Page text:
"The opportunities really haven't been coming up for me, but if you look at the Facebook page and it's nice, and it's great, but there's like eighty likes on it, and my YouTube songs have like forty-fifty views. Still, that's OK - I never did better than breaking even at it, but it's my love! 
"Like a prayer to the skies every time I play! Please Lord, make me sound better, make it beautiful! 
"That's been my mindset ever since. It's for the glory of the music, not the glory of myself being the big shot up there onstage."
Bloomfield onstage with Jeff "Skunk" Baxter.

I offer that if that is, indeed, the gig (and it is), then George Kelakos Haberstroh has been a stunning success in the game of life. I asked George about the rest of the band's reaction towards the re-release of their early efforts:

George Kelakos Haberstroh: "I can't really speak for them, but Carl's review have been spectacular! He also has his new Headbanger album, that he did by himself, and boy, things like that track "Crossfire" really kicks ass! 
"Carl could always do that, he made our band a force to be reckoned with, he made our band a force of nature. We brought out a side of Carl that he had never shown before. He sang songs, harmonies, and he would tone it down, and play exactly what the song required. 
"It was a sacrifice on his part because man could he hit those double bass drums, and he had a kit that wouldn't quit, but when he played with us he just let the songs shine through, and I thank him forever."

How was the original album, fully titled, Kelakos - Gone Are The Days, received at the time of its release?

George Kelakos Haberstroh: " Not really so good. Not really so good... 
"We did the album ourselves, and we really didn't have any publicity machine behind us, so each of us were trying on our own to sell it. I took fifty to a hundred copies of the album into New York City every day for like fifty days, went to every record company, and said studiously and courteously, 'Well, here's what we've done, here is our album Gone Are The Days, and they'd say, 'Oh, thank you very much,' then within a week or two I'd get a form letter back saying at this time we cannot use your music. It was very disappointing - when you're young you have everything pointing to the sky with your hopes and dreams, and it's disappointing when it doesn't catch."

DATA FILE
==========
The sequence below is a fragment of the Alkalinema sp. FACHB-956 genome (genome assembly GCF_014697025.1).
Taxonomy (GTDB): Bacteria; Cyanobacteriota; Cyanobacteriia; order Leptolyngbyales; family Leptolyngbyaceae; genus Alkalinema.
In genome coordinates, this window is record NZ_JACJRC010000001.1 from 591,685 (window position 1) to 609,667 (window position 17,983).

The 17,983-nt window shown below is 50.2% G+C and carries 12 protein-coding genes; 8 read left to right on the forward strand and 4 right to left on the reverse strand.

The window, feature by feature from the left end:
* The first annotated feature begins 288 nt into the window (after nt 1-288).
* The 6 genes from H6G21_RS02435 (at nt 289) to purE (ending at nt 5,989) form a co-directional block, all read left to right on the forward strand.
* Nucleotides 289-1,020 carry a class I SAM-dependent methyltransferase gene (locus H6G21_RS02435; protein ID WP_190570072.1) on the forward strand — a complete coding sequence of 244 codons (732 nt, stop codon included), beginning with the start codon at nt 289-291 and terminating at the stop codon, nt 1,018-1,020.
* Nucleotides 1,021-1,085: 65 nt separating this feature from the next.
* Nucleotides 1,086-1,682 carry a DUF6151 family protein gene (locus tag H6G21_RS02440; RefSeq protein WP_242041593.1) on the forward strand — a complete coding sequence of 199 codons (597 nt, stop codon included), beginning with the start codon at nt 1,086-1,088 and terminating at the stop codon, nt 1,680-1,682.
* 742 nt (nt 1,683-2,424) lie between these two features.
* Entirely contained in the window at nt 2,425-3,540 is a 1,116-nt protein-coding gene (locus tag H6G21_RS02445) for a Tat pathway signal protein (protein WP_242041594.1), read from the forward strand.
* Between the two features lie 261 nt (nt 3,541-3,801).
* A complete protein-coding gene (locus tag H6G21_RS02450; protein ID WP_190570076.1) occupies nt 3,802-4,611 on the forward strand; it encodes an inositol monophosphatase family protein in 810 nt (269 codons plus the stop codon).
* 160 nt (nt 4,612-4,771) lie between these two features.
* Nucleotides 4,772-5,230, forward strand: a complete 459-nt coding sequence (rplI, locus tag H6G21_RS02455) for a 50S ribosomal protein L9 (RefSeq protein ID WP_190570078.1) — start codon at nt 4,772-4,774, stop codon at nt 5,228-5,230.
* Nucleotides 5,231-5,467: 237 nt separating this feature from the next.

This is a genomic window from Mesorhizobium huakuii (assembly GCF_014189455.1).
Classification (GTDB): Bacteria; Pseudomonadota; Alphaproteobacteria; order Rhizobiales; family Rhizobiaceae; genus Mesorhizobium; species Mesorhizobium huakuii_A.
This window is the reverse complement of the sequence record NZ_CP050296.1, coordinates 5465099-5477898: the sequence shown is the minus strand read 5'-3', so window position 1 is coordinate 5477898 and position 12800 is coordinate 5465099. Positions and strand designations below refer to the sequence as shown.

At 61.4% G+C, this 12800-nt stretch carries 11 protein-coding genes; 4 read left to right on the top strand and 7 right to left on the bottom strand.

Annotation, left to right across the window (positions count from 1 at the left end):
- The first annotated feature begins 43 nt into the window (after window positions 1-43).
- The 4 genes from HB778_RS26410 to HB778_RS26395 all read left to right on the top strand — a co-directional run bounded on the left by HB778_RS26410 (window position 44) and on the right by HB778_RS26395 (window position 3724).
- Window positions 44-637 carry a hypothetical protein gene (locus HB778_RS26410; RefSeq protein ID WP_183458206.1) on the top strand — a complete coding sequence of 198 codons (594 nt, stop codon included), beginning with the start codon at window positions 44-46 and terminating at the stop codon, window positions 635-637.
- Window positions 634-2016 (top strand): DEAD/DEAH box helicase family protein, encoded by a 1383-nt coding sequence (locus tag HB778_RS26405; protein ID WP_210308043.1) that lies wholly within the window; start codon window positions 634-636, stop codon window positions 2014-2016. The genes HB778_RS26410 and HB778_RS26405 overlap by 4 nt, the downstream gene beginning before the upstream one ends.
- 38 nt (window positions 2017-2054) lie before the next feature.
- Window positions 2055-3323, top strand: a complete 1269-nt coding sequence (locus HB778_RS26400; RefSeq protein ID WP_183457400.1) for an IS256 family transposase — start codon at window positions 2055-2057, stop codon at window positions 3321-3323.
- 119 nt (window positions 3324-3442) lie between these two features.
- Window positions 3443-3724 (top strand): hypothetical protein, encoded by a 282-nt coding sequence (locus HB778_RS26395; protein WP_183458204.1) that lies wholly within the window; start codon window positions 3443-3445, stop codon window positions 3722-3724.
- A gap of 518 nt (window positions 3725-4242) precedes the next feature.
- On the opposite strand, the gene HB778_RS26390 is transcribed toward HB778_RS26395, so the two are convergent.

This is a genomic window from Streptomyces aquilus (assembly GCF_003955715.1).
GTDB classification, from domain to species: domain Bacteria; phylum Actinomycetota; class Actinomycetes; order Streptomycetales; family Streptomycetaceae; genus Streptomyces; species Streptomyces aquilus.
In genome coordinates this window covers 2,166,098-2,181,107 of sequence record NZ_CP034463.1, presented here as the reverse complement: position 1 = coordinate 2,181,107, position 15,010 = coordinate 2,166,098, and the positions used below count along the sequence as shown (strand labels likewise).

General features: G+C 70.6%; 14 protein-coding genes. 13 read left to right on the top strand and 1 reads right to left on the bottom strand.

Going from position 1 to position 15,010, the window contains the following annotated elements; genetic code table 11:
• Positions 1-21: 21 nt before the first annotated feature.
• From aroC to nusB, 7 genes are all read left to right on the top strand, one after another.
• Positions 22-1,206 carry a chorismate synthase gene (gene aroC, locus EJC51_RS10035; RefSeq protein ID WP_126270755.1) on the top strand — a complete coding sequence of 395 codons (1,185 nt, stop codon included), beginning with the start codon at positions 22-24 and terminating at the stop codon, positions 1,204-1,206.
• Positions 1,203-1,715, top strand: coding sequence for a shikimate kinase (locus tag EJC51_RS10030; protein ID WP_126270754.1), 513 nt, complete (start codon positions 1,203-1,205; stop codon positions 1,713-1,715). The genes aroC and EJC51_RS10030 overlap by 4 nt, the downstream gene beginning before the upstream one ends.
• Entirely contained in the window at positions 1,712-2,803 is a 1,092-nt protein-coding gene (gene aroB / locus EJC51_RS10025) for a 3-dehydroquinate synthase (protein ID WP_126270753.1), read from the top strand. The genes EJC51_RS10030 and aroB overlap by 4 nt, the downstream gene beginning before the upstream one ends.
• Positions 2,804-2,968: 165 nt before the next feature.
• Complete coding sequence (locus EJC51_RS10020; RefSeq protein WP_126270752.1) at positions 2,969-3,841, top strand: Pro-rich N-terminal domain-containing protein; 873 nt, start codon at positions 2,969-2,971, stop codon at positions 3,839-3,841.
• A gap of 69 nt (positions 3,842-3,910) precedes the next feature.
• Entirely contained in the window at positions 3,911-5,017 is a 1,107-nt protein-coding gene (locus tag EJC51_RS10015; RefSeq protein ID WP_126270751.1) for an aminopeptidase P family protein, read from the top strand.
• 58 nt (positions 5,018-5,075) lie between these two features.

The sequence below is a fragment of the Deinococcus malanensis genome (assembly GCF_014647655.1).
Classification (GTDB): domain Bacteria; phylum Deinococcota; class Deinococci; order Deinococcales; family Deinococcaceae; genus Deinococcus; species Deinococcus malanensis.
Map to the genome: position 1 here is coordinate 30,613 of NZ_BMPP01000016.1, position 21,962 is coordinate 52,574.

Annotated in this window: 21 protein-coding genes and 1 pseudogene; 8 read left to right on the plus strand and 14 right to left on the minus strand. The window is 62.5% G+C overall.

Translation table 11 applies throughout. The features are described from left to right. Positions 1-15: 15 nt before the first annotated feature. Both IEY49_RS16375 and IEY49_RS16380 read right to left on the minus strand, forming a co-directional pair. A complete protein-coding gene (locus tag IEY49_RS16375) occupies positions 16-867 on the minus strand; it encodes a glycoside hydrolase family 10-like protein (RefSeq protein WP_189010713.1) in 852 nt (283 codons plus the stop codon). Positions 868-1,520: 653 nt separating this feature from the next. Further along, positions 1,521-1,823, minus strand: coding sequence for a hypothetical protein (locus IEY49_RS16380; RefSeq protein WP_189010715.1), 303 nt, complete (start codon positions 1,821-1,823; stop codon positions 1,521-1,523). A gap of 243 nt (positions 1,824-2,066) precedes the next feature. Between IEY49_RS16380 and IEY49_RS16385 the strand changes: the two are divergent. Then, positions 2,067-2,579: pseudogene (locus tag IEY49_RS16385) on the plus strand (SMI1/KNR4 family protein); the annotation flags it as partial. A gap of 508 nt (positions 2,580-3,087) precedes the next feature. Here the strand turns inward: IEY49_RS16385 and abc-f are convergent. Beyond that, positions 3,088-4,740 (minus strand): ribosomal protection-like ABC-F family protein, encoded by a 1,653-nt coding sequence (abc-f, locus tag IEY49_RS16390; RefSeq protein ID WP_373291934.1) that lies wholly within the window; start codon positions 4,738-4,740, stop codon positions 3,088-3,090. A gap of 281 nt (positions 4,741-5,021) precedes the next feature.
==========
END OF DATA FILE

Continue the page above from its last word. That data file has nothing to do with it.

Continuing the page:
Still, it remains that Kelakos made an excellent album that for whatever reasons never quite caught the wave that leads to stardom, but life is a long term project, we now have another gold nugget to add to our collections, and we are left with people like George Haberstroh who teach us by example what it is to be both humans and artists:

George Kelakos Haberstroh: "It's one of those things - you can say, 'The harder the road is that you have to travel, the better the blues you play,' and you make the best of it. I just said, 'Well, I'm going to get better, and I'll be able to play all the parts myself. 
"In this life I've learned that I can't control a lot of things, but there are a couple f things I can, and that's the music. That's my gift, and it's been my whole life. You dedicate it to the music. The work of a lifetime."

Amen, George, amen. Happy Birthday, my friend.

Great thanks to Chip Ruggieri and Lincoln Bloomfield Jr. for bringing this to my attention. I got to discover some great music, and I got to know a little bit about a very special guy.

http://www.kelakosband.com/
http://www.cdbaby.com/cd/kelakos4
Link to George's YouTube Channel

4 comments:

Anonymous said...

Sokalek77 is George's YouTube channel !!

Tony Conley said...

Cool! Thanks, I added it to the list at the bottom of the interview! :)

Unknown said...

Omg that song was beautiful!

Release Ford said...